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Crazy for the Storm: A Memoir of Survival

Norman Ollestad

HarperCollins, $25.99/hardcover

Though nonfiction survival stories lack suspenseful endings — we know they lived to write the tale — the survival details are so alluring. Especially in Norman Ollestad's case. He was only 11 years old when a four-seat Cessna carrying him, his father, his father's girlfriend and a pilot crashed into a blizzard-battered peak in California's San Gabriel Mountains. His father and the pilot died instantly, but Ollestad awoke to find the girlfriend in critical condition, in need of an evacuation that he'd have to attempt. The narrative, now told at the age of 41, intersperses their perilous descent with key moments from Ollestad's upbringing that ultimately prepared him for the ordeal. Most poignant are vivid and beautiful scenes of learning to surf, ski and understand his father, who challenged him (lovingly) in every respect. As an homage to that man, it's flawless. — Matthew Schniper

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Gothic Charm School: An Essential Guide for Goths and Those Who Love Them

Jillian Venters

HarperCollins, $13.99/paperback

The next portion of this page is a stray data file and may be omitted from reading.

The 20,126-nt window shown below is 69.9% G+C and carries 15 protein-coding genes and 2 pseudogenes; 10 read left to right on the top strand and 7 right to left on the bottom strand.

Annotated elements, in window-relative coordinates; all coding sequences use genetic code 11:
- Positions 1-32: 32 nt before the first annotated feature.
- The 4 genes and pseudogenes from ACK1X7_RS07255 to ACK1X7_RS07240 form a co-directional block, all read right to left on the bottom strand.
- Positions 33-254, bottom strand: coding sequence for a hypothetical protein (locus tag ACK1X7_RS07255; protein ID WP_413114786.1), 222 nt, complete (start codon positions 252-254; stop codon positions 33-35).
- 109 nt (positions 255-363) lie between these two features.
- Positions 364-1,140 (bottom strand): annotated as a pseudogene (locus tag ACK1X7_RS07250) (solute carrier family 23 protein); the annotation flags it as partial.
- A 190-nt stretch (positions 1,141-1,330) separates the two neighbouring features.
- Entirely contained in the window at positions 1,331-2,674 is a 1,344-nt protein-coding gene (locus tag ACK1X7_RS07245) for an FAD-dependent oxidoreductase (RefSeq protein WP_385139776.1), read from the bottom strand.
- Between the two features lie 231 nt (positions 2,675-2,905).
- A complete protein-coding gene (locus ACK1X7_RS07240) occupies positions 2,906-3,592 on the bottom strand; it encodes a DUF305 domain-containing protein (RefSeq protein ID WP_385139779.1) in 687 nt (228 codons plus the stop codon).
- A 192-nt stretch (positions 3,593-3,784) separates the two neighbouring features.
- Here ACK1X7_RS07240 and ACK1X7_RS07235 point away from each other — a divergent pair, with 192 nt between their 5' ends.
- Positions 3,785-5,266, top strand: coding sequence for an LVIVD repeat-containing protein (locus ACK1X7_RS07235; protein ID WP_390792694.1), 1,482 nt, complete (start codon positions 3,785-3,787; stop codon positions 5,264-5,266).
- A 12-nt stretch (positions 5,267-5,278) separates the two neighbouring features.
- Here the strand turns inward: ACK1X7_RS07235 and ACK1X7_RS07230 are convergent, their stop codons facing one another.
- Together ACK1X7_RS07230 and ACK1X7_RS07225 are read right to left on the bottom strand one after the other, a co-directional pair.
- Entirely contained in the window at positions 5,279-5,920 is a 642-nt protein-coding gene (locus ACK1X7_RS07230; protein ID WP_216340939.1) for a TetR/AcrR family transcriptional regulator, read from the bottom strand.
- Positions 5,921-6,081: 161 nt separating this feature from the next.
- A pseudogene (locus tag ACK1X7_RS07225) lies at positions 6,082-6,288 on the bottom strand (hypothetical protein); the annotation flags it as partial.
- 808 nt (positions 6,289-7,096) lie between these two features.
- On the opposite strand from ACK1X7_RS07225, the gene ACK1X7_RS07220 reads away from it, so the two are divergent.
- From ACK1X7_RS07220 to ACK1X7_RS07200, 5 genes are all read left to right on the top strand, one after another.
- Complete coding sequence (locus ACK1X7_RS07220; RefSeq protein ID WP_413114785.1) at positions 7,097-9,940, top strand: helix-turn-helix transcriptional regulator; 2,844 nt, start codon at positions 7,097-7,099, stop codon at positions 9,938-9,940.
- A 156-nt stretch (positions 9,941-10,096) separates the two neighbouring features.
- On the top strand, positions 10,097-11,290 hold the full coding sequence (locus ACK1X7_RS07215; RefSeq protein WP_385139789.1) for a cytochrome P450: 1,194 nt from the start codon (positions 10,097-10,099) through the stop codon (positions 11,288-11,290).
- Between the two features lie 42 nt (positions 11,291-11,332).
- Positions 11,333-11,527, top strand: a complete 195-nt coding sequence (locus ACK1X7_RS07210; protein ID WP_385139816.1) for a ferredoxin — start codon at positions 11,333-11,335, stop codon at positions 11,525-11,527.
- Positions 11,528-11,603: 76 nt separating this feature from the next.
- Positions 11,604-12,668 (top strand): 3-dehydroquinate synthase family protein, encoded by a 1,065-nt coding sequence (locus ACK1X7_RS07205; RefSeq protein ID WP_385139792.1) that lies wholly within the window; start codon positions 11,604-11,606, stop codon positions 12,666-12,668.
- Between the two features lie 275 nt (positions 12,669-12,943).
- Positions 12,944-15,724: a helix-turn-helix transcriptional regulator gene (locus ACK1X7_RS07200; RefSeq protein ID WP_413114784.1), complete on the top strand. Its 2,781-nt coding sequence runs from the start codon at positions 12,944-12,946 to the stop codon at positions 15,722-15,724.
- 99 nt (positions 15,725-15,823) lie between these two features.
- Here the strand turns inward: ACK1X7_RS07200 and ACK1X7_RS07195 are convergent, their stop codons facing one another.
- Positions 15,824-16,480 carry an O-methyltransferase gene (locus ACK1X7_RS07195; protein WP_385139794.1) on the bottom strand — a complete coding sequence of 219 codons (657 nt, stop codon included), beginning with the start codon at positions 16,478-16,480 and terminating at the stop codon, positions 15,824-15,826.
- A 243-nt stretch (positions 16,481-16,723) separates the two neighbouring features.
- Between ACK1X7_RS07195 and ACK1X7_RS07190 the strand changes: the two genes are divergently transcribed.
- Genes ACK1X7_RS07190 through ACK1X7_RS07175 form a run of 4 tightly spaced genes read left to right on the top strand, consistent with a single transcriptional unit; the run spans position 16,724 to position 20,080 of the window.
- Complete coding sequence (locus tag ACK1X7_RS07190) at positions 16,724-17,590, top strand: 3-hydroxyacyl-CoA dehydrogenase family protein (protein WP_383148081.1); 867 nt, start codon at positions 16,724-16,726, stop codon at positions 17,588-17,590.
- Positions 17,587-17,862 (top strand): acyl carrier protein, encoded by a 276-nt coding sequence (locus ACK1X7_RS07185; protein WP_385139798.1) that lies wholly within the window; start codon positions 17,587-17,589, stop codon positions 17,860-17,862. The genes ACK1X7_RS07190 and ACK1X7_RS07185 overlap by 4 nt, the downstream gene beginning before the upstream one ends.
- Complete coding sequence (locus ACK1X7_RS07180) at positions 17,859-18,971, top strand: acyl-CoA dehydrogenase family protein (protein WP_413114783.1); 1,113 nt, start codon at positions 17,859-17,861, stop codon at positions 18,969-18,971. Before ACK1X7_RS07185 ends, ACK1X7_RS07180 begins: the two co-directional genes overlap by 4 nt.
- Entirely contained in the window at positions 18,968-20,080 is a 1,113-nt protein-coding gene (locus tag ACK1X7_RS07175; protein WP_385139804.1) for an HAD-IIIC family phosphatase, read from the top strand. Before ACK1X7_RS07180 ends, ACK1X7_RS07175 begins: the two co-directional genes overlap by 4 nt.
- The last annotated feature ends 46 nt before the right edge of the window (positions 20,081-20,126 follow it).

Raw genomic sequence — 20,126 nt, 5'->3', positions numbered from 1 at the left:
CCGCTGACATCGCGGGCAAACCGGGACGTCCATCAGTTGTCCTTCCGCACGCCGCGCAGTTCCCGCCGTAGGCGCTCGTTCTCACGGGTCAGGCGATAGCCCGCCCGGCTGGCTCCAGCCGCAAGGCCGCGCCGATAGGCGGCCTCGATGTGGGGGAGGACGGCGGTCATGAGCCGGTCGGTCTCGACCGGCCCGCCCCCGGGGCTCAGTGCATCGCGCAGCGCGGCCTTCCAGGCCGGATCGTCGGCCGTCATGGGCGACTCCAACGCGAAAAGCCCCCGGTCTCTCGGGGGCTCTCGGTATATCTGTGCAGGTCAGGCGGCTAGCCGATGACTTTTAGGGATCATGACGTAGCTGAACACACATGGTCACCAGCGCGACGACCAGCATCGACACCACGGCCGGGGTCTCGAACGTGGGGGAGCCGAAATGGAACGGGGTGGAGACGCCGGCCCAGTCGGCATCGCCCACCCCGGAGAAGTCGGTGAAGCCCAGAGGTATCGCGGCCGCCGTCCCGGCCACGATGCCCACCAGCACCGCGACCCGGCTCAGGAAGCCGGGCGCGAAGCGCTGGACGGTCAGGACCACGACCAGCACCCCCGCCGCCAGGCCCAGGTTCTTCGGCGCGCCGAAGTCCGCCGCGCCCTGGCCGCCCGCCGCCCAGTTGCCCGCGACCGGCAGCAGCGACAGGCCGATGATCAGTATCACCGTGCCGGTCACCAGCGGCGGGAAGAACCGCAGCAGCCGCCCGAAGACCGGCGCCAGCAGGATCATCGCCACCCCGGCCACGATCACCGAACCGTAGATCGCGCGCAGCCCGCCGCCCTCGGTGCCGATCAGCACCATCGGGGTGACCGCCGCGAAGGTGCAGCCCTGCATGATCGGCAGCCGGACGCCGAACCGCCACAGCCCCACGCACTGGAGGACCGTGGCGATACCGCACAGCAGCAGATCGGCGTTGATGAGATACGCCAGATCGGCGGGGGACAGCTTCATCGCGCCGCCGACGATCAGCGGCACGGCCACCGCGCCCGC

This book's "About the Author" page reads: "Jillian Venters ... was a fairly spooky and morbid child. When she discovered the ... Gothic sub culture, she clapped her hands with glee and fell upon it like a babybat upon a box of Count Chocula cereal." Now, as an "ElderGoth," she's sort of a Miss Manners for the pale-skinned, dark-garbed set. In the book (as on her Gothic Charm School blog) she answers questions, dispels myths, and addresses topics such as: "Why no one really has an 'original' Goth Look, so get over yourselves already"; "The never-ending debate about fashion vs. music"; and "How to reassure people you aren't a Satanist, drug fiend or psycho killer." It's lightweight and occasionally repetitive, but also witty and entertaining. My only beef is with Venters' habit of referring to herself in the third person, but maybe it's intended to be part of the macabre mystique. — Jill Thomas

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Soul Survivor: The Reincarnation of a World War II Fighter Pilot

Bruce and Andrea Leininger with Ken Gross

Grand Central Publishing, $24.99/hardcover

There are a few conclusions you can draw from a book like this, written by a couple about their young son's unexplained and detailed memories of World War II: that the authors are deluded or lying, that the authors are exploiting their child for personal gain, or that the authors are describing an experience so unbelievable they were driven to share it. Earlier in my life, I would have seen this book and immediately assumed one or both of the first two. But as I confess here publicly for the first time, on a handful of occasions my own daughter as a toddler talked about her "other father Colin who died in a fire" and her "Grandma Lottie," asking me if I remembered them from "before I was her mother." I wrote it off at the time, but this book, engagingly written with an eye for specifics and a balanced viewpoint, makes me go, "Hmmm." — Jill Thomas

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